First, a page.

About the Program

Social Work

The University of Tennessee at Martin's (UT Martin) undergraduate Social Work Program offers a curriculum for study in social work at the baccalaureate level. Graduates of our Program receive a Bachelor of Science in Social Work (BSSW).

 

The Social Work Program began in 1970 (and at first was called "Social Welfare") within the Department of Sociology, Anthropology, Social Work, and Criminal Justice. The Social Work Program is now located in the newly formed Department of Behavioral Sciences.

 

The Social Work Program has professional identity. It is accredited by The Council on Social Work Education (CSWE). Students graduating with a BSSW Degree are prepared for entry into employment and are considered to be at the first professional level in social work practice. Graduates from an accredited social work program are eligible for regular membership and full benefits in the National Association of Social Workers (NASW) and, in many states, can become licensed as social workers, including Tennessee. Students who graduate from an accredited baccalaureate program in social work may be considered for advanced standing when applying for entry into a CSWE accredited master's program in social work. If accepted, students may receive credit for their foundation work toward a master's degree, thus reducing the time necessary for earning a Master's of Science in Social Work (MSSW) or Master's of Social Work (MSW).

 

It is the mission of the UT Martin Social Work Program to prepare students to use social work knowledge, skills, and values to demonstrate competent, ethical, evidence based practice to diverse populations across all social systems. Emphasis is placed on promoting social justice and service to all persons, particularly underserved populations, including rural areas such as those found in Northwest Tennessee.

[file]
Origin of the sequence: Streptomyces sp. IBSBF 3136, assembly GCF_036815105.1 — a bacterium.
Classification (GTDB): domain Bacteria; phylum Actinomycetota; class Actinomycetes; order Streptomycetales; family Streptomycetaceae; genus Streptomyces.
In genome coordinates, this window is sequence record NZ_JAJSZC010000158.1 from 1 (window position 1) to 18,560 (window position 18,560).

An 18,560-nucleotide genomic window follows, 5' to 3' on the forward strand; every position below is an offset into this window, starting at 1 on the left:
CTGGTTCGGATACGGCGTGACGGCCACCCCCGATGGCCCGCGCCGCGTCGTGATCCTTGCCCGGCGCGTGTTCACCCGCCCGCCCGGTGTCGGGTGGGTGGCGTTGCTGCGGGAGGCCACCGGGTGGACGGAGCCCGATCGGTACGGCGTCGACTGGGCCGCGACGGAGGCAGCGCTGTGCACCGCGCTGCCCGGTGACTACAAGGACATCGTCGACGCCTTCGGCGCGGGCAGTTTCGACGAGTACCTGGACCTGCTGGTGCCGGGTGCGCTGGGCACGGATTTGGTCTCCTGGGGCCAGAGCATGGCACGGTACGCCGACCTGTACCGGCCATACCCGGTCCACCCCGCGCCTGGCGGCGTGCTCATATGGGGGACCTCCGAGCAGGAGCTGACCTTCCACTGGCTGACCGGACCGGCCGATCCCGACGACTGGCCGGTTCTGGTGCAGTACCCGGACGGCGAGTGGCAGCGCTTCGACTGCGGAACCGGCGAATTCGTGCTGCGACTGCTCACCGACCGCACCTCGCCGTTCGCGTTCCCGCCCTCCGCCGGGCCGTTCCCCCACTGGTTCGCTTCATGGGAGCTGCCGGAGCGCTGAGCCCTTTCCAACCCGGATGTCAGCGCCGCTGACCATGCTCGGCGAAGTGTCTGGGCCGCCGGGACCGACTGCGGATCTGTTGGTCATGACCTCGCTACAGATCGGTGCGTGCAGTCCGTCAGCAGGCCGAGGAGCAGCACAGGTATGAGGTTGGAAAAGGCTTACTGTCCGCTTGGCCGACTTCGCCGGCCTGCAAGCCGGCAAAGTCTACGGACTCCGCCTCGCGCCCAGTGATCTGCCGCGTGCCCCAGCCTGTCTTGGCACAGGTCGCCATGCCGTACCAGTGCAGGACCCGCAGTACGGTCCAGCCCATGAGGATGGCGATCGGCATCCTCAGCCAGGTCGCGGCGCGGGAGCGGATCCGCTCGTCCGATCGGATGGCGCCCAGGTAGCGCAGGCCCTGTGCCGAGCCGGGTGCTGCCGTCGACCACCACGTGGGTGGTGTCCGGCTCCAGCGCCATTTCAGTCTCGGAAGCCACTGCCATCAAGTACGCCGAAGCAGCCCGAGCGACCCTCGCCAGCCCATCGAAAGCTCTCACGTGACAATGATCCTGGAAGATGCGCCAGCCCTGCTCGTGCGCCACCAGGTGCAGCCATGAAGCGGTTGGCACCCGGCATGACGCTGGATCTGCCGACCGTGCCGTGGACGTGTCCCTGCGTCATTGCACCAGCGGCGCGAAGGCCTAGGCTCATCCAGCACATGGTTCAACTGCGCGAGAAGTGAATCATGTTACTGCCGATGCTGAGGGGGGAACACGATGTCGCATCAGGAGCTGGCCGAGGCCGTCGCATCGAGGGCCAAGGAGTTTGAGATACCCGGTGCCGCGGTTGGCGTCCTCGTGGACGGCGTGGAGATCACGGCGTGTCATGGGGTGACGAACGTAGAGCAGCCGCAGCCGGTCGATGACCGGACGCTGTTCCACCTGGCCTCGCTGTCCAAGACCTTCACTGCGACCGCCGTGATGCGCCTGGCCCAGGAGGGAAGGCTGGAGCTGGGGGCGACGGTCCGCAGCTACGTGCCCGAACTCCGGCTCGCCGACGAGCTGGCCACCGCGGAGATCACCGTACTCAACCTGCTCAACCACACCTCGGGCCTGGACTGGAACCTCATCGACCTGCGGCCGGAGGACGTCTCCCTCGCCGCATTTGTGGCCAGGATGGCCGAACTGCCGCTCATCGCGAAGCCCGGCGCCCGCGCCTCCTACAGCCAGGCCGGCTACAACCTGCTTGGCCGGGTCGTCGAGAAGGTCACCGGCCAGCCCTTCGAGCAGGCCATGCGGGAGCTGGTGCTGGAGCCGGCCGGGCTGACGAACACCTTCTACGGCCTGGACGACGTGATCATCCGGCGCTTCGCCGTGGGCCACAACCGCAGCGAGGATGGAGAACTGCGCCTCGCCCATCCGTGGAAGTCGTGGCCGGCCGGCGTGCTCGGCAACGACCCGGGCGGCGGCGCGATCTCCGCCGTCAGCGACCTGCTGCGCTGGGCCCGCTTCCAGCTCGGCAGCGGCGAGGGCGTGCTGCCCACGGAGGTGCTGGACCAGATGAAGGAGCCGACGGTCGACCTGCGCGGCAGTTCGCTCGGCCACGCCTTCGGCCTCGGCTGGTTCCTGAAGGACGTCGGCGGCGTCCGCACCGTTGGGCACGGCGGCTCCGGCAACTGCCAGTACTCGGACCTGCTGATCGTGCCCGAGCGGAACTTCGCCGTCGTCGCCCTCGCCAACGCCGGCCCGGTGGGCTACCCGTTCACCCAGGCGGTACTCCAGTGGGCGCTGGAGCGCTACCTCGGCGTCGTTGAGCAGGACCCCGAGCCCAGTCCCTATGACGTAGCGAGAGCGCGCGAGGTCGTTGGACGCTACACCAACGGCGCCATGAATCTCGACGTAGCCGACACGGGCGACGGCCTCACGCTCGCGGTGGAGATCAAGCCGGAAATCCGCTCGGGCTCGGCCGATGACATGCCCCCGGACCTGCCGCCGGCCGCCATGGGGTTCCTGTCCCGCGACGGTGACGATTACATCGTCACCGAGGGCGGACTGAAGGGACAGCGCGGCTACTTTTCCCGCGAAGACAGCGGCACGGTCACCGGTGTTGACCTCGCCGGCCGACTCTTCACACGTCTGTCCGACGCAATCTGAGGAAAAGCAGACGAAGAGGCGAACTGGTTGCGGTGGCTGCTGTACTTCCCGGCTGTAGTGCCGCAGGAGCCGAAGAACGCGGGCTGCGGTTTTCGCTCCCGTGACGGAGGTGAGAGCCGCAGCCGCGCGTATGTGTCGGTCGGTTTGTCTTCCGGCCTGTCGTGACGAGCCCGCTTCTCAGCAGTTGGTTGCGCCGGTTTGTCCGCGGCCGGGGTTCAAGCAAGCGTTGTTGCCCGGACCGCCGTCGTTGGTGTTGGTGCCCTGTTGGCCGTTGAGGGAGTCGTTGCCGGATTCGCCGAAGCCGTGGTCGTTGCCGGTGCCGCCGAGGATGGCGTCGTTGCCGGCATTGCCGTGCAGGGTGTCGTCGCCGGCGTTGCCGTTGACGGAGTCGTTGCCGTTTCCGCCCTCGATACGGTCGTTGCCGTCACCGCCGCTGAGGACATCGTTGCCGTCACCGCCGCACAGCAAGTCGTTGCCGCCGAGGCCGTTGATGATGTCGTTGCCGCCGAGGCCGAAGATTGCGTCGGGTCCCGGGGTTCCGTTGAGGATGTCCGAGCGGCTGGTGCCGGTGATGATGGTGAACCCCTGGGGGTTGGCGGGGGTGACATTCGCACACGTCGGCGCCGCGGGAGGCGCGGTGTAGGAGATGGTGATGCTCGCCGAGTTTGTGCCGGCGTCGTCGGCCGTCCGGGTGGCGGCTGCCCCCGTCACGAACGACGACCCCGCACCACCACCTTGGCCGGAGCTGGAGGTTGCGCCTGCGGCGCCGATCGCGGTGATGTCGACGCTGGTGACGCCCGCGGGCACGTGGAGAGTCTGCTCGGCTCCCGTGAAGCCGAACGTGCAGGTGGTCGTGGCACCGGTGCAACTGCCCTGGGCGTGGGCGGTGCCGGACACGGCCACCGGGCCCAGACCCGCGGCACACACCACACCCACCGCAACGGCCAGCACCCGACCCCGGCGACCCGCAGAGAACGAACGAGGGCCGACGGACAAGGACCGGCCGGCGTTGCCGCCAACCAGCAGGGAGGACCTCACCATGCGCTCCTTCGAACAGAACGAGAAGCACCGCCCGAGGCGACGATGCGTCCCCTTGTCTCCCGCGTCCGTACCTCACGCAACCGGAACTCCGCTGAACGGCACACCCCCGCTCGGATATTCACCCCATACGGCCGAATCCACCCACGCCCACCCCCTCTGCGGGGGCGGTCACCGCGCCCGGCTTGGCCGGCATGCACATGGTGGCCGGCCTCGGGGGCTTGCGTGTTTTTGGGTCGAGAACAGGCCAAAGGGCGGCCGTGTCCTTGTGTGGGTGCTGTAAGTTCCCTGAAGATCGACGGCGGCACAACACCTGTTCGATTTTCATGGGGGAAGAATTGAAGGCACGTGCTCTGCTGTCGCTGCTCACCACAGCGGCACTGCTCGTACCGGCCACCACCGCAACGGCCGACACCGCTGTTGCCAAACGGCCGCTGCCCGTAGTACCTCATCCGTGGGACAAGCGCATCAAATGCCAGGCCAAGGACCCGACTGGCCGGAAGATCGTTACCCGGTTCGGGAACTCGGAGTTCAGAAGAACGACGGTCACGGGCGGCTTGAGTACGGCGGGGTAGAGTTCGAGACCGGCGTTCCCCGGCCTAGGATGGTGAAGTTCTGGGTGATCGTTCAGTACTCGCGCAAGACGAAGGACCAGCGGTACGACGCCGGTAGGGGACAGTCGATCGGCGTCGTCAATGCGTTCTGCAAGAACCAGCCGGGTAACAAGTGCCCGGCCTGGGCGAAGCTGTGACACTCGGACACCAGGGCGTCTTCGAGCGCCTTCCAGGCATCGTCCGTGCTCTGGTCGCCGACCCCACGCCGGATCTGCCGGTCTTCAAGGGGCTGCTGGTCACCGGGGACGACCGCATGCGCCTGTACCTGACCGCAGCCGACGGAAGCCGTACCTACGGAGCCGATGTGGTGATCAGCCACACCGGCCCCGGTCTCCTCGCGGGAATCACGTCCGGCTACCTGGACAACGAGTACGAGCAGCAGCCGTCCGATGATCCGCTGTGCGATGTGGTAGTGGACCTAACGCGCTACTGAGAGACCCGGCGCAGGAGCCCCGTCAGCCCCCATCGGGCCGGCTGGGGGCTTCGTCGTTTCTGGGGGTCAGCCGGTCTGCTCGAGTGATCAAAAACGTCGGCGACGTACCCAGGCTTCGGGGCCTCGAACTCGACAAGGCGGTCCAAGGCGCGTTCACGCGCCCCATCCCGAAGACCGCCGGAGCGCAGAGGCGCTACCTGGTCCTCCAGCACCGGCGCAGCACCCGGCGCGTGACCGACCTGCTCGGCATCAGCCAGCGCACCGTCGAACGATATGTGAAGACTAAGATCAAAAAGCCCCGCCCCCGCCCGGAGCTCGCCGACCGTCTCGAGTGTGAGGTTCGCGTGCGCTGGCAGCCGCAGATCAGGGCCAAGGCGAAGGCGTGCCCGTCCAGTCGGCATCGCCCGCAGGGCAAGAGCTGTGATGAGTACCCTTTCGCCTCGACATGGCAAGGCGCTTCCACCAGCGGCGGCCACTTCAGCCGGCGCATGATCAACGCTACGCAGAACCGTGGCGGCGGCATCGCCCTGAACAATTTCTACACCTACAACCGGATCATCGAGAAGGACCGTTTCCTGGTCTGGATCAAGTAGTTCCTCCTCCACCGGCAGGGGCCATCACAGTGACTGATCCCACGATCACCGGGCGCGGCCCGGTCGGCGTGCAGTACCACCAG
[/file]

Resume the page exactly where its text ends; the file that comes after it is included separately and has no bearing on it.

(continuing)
The goals for the UT Martin Social Work Program are:

  • students are prepared to begin generalist professional practice with individuals, families, small groups, organizations, and communities.
  • students are prepared to develop an identity which will incorporate the values and ethics of the social work profession.
  • students are prepared for practice with diverse, oppressed and at-risk populations and to link social research and social service practice.
  • students are prepared for lifelong learning and critical thinking through an educational process combining a liberal arts foundation with professional social work education.
  • students are prepared for graduate education in social work.
  • students are prepared for service and leadership within the community and the social work profession.

 

At program entry and concurrent with classroom instruction, social work majors begin to come in contact with both providers and consumers of social services. This enables the student to integrate classroom learning and field experience through meaningful interaction with human/social services professionals and with clients, patients, consumers, and others.